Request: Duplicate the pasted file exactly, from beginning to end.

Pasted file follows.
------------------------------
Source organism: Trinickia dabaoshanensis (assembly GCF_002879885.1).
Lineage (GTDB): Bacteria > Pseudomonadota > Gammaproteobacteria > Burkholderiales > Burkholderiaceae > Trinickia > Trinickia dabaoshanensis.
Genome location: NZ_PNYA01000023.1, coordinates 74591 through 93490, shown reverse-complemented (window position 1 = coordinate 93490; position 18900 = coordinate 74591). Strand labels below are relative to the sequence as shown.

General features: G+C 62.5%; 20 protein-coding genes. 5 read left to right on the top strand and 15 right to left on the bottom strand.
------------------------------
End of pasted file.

Source organism: Trinickia dabaoshanensis (assembly GCF_002879885.1).
Lineage (GTDB): Bacteria > Pseudomonadota > Gammaproteobacteria > Burkholderiales > Burkholderiaceae > Trinickia > Trinickia dabaoshanensis.
Genome location: NZ_PNYA01000023.1, coordinates 74591 through 93490, shown reverse-complemented (window position 1 = coordinate 93490; position 18900 = coordinate 74591). Strand labels below are relative to the sequence as shown.

General features: G+C 62.5%; 20 protein-coding genes. 5 read left to right on the top strand and 15 right to left on the bottom strand.